Published: 8th April 2020 (3 Min Read)

We all deal with the uncertainties of the Covid-19 pandemic in our different ways, so it is reasonable to assume that most of us are also looking at different metrics for trying to identify the end of the lock down. We may be looking at science, incidence of infection, social and policy responses or the impacts upon economic, financial or healthcare systems.

All are right in their own way, but probably none is right on its own. Equally there is a lot of noise across the airwaves on each of them, which makes identifying the key to the solution very difficult.

We need to be careful not to jump to conclusions on the basis of limited information.

Markets function on emotion and data, thinking fast and slow. There have been many allegations of false data being shown, but frankly it is highly unlikely that any country, whether democratic or communist, has wholly reliable data – testing effectively for Covid-19 infection remains patchy.

It is however entirely reasonable that investors have looked at China and South Korea, not just at the reported infection rates but at aspects of life which are recovering, such as returning to work and power usage, and conclude that these countries have done well so far with the shutdown policies they enacted. The perception builds that they were first in and so will be first out, and that the experience may be repeatable.

They then extrapolate that to Europe when they see the daily new infection rates in Italy and Spain start to decline. At this point they are thinking faster than the data can inform them.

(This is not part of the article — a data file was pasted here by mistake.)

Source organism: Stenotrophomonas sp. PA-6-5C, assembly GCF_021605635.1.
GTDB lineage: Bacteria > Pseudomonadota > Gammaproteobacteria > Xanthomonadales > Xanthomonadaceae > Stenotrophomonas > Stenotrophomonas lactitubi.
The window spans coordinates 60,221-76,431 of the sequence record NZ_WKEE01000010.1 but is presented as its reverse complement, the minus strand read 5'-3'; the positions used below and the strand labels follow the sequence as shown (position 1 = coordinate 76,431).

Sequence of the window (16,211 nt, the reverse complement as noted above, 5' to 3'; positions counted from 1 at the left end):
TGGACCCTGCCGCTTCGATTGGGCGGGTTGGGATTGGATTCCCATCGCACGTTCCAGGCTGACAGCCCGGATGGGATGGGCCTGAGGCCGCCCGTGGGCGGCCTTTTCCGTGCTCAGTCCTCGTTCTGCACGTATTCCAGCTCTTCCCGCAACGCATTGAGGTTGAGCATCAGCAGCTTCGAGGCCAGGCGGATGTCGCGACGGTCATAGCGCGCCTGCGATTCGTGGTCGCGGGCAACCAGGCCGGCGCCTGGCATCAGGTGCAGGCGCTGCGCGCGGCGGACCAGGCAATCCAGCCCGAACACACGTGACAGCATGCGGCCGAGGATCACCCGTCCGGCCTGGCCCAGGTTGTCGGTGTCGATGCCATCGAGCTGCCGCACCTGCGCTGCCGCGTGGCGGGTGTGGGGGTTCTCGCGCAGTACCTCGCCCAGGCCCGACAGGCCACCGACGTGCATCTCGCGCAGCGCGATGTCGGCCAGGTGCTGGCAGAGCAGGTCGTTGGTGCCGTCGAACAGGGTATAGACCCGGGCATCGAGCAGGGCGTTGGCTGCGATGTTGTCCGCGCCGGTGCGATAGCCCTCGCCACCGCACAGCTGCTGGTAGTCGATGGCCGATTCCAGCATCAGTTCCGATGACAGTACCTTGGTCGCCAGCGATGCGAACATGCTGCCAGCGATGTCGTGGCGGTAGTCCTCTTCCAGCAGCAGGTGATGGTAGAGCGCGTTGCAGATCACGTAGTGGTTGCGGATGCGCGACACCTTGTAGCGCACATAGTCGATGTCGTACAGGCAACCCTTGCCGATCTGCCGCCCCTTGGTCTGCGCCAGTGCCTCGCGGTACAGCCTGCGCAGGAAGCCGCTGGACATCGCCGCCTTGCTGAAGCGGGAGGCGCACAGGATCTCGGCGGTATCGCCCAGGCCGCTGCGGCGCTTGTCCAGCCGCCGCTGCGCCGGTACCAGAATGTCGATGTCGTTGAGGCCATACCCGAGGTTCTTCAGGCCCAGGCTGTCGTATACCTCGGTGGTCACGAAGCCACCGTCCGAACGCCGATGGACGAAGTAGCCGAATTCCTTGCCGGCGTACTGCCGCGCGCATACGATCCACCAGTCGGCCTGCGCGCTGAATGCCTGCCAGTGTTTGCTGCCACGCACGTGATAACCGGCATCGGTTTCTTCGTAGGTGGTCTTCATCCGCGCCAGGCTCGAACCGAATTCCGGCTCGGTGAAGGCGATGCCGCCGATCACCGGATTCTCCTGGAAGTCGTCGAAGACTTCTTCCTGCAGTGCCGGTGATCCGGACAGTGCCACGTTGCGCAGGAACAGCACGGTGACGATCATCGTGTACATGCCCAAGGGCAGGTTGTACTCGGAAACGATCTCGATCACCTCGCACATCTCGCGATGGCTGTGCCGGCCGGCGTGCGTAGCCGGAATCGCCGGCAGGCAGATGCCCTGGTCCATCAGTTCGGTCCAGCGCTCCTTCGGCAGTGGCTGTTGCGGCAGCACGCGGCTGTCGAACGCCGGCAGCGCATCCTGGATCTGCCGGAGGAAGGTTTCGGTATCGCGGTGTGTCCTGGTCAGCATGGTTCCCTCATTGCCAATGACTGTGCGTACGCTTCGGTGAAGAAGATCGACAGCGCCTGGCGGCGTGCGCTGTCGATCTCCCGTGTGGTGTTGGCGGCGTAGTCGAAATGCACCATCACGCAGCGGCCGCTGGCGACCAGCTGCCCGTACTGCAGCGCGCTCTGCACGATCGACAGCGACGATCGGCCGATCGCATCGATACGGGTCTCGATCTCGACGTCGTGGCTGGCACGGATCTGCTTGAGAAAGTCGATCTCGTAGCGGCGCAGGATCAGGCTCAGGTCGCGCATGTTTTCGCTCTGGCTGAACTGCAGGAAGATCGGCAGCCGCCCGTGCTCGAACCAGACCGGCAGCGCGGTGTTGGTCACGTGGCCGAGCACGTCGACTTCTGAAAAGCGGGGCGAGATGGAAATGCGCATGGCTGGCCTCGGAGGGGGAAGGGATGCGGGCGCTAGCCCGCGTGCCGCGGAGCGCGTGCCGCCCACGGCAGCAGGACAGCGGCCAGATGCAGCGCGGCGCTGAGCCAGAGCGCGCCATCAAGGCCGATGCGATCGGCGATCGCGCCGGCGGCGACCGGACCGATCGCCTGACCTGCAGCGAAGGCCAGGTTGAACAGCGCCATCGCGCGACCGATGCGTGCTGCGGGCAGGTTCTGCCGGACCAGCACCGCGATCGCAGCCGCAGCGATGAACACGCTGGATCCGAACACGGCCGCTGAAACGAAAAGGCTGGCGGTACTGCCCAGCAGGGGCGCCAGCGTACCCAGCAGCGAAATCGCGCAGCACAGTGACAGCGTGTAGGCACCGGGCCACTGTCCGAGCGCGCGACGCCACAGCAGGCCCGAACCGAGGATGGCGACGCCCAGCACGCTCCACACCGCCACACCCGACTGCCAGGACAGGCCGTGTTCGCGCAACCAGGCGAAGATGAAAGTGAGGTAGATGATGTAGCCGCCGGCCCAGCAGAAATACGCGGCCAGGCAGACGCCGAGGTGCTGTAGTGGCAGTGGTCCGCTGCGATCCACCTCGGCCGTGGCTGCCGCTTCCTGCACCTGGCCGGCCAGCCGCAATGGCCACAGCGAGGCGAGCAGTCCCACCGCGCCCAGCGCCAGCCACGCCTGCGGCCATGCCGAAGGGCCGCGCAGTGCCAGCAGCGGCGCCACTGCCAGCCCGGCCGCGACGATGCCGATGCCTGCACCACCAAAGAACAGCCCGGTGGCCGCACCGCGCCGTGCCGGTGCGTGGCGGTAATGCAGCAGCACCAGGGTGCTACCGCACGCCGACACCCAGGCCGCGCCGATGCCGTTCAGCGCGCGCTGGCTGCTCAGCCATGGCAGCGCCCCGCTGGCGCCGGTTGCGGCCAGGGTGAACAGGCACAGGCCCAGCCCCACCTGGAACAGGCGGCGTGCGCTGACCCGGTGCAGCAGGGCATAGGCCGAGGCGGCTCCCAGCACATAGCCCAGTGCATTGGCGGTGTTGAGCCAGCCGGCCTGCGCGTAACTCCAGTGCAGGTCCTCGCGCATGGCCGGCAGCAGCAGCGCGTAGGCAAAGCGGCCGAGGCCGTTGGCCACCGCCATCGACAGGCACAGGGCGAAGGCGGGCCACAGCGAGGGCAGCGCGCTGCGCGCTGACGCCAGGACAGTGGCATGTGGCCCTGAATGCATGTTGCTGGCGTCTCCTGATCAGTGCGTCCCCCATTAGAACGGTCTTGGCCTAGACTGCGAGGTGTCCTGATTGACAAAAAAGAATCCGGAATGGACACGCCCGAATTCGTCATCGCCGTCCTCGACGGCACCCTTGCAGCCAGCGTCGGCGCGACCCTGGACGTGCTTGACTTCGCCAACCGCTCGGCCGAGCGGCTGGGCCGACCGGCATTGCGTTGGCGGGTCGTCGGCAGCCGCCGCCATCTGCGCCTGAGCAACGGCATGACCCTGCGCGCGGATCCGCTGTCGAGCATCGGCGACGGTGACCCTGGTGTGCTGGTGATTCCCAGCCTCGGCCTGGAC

The narrow data does give grounds for optimism, but how much? Has the reaction been reasonable?

The US is still trying to contain the growth of infections, but there have been variable approaches between different states, mixed messages from the White House, and a cultural disposition to independence of movement, which may make success slower to achieve.

In Asia there has been an acceleration of infections in Japan and Singapore this week, and China has experienced small increases caused by people entering from overseas. Let’s hope that there will not be a “second wave”, but it is too soon to know.

How will countries exit from social distancing? Will they move carefully or be careless and suffer from a second wave? We don’t know, and we are unlikely to know for some time to come.

It remains sensible to think about first in and first out, but I think we should be wary of reading across all countries simultaneously. Fiscal responses are different everywhere, and the balance of each economy between business sectors varies considerably. The intensity of the lock downs has varied. The firepower for building a recovery is unequal. The recoveries will be too.

China and South Korea seem to be ahead of the pack, but they may not be on the same trajectory as each other, let alone other countries. And they have not yet removed all the restrictions.